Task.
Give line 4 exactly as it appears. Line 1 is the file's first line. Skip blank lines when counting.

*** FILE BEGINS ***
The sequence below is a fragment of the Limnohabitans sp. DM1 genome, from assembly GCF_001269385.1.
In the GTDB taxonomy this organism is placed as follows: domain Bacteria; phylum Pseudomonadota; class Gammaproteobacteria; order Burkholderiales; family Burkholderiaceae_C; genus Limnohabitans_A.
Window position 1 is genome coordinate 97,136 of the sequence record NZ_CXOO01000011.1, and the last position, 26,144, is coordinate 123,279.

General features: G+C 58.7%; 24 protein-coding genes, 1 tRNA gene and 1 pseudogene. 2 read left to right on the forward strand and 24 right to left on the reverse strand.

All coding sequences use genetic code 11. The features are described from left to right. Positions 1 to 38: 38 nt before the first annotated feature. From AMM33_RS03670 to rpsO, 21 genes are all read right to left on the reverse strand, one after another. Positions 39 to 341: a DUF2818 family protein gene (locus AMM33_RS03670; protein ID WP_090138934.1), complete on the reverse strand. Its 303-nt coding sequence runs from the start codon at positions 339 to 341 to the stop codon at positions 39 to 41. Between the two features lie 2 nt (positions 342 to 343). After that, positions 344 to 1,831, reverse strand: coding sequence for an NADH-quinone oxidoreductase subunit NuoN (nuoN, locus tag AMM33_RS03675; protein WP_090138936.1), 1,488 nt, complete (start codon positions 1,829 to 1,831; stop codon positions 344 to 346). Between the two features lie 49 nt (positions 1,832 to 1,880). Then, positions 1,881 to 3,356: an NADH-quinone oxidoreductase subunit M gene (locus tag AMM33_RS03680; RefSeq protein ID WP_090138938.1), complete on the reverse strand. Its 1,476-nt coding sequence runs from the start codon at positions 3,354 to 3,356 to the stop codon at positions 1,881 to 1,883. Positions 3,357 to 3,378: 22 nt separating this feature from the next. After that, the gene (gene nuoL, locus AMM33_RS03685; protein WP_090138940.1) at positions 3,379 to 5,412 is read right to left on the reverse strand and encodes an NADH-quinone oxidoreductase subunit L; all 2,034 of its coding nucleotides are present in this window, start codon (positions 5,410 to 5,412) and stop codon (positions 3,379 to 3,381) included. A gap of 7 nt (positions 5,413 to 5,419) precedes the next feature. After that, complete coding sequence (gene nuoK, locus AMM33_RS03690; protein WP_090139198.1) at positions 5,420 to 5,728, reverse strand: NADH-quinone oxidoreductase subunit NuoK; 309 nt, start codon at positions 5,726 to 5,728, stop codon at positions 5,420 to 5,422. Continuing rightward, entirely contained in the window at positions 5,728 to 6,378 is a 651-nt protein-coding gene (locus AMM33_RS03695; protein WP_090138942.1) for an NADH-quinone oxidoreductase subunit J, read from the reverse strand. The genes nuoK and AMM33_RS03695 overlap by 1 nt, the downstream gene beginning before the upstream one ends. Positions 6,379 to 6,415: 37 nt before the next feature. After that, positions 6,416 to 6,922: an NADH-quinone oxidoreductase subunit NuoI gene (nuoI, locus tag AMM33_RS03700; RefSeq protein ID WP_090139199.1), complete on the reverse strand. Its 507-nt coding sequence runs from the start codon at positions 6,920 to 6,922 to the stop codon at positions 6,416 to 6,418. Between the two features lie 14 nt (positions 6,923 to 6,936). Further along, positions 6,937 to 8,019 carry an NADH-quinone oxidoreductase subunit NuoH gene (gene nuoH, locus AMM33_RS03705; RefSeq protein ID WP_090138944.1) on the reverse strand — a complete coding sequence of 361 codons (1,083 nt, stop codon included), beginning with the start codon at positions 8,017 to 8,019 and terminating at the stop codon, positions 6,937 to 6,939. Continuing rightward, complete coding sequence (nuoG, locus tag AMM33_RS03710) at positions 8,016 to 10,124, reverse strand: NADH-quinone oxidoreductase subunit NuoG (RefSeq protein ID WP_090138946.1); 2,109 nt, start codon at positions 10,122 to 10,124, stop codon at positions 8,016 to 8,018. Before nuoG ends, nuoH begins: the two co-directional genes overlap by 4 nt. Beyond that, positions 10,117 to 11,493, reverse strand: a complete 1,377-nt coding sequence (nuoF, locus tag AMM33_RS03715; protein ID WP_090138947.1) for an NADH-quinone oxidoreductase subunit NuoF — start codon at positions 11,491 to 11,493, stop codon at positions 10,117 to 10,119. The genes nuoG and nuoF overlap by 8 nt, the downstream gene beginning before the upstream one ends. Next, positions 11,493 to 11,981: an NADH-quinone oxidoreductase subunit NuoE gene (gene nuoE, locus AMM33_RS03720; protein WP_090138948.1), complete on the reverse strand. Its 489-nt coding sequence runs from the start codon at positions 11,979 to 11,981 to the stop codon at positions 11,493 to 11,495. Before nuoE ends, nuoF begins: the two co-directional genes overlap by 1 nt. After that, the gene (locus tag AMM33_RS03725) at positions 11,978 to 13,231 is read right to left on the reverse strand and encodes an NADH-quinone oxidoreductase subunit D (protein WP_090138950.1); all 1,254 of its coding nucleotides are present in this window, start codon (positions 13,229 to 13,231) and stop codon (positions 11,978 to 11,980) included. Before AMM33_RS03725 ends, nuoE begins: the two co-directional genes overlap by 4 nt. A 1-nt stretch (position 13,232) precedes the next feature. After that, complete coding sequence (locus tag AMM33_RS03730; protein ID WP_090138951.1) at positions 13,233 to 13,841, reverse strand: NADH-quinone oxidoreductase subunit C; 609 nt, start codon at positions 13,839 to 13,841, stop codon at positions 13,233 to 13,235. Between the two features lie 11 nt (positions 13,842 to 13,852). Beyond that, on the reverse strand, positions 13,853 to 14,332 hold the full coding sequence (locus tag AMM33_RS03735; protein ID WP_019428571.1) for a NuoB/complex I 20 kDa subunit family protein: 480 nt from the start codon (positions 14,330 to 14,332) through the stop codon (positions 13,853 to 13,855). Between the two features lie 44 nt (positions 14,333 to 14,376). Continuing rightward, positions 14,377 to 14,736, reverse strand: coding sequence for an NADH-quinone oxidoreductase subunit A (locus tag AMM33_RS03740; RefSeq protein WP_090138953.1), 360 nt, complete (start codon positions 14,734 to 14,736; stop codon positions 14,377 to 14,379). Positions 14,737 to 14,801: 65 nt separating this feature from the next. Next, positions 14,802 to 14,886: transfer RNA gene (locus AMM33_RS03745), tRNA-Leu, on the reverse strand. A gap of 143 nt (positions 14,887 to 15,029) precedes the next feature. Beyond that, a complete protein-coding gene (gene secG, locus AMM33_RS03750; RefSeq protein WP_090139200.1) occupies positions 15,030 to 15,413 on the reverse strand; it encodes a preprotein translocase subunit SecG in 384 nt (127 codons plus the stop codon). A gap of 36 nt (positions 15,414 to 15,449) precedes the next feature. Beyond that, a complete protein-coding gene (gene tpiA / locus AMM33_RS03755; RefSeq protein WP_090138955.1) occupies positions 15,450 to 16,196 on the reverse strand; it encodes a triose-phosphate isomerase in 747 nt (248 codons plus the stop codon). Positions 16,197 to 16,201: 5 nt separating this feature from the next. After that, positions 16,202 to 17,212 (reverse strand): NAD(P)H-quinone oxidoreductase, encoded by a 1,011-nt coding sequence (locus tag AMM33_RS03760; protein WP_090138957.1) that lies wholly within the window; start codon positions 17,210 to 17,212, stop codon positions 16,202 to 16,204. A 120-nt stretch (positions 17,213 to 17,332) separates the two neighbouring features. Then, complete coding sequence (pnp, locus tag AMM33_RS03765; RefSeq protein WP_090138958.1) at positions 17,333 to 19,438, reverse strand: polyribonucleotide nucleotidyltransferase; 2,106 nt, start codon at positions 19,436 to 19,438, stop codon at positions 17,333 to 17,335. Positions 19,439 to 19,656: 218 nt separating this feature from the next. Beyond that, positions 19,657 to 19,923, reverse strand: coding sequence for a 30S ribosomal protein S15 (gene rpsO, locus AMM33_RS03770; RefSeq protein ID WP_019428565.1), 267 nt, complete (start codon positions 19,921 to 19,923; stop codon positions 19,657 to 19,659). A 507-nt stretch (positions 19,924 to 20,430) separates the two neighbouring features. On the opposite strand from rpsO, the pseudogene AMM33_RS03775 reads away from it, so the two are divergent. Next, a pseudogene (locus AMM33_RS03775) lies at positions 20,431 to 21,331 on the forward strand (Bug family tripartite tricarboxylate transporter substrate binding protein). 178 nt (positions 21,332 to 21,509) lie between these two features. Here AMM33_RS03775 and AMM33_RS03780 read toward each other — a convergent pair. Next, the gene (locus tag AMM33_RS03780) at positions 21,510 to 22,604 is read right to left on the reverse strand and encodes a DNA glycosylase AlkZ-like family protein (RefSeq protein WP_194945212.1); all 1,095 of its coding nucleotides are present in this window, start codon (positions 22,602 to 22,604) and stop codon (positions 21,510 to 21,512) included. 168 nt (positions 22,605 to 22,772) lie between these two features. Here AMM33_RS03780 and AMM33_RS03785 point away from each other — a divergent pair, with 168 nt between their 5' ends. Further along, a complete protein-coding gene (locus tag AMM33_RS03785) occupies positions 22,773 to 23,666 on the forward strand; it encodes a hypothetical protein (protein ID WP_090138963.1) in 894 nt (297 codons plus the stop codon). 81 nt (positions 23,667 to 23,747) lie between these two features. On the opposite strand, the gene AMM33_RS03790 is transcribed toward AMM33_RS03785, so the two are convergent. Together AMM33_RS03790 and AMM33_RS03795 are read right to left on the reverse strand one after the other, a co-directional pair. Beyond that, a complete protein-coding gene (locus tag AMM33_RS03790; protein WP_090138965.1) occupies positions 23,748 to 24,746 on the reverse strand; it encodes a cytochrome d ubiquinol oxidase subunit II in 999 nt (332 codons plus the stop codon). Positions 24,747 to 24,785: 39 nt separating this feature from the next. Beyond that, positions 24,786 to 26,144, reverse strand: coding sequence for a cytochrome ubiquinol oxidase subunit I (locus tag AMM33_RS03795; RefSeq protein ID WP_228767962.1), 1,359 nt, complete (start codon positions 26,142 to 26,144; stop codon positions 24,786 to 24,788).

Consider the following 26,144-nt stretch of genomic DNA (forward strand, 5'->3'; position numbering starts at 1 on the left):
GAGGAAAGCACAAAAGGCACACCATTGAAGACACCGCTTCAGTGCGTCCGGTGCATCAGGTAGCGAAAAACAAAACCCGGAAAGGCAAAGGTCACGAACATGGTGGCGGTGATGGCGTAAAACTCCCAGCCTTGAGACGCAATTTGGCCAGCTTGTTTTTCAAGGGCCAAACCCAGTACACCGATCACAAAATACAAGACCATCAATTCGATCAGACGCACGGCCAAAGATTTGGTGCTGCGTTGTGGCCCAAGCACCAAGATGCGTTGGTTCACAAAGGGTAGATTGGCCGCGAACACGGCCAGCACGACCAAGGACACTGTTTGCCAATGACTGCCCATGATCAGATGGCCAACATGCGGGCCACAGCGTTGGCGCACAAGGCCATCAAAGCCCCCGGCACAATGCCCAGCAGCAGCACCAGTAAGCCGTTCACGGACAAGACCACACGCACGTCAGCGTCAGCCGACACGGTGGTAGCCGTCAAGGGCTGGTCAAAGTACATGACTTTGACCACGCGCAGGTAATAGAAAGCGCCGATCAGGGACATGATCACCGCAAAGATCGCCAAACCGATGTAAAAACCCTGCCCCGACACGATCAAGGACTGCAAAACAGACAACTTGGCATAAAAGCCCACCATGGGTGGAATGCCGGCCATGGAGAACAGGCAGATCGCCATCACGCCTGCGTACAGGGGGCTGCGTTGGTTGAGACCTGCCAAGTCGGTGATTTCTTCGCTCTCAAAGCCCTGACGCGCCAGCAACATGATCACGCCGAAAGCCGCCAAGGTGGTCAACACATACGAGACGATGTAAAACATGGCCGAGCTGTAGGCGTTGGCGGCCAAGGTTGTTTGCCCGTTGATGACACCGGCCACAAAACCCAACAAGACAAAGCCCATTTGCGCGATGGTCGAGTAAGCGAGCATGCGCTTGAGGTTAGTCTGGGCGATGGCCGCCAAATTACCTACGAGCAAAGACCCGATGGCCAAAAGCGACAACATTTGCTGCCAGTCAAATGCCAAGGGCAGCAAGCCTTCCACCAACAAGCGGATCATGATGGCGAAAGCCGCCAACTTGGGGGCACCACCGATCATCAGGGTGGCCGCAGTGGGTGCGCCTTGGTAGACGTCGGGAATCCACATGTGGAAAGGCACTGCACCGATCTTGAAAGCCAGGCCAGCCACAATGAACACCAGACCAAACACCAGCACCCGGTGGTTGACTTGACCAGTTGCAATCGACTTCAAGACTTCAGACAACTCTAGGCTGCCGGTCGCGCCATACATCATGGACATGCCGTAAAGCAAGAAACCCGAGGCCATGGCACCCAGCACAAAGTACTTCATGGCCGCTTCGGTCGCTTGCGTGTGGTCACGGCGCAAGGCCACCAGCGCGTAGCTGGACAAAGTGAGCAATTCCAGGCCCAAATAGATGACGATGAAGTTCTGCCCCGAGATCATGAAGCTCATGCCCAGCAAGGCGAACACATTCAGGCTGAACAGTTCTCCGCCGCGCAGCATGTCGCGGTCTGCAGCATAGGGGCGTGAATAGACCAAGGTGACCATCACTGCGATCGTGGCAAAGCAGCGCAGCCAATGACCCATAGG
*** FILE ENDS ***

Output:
General features: G+C 58.7%; 24 protein-coding genes, 1 tRNA gene and 1 pseudogene. 2 read left to right on the forward strand and 24 right to left on the reverse strand.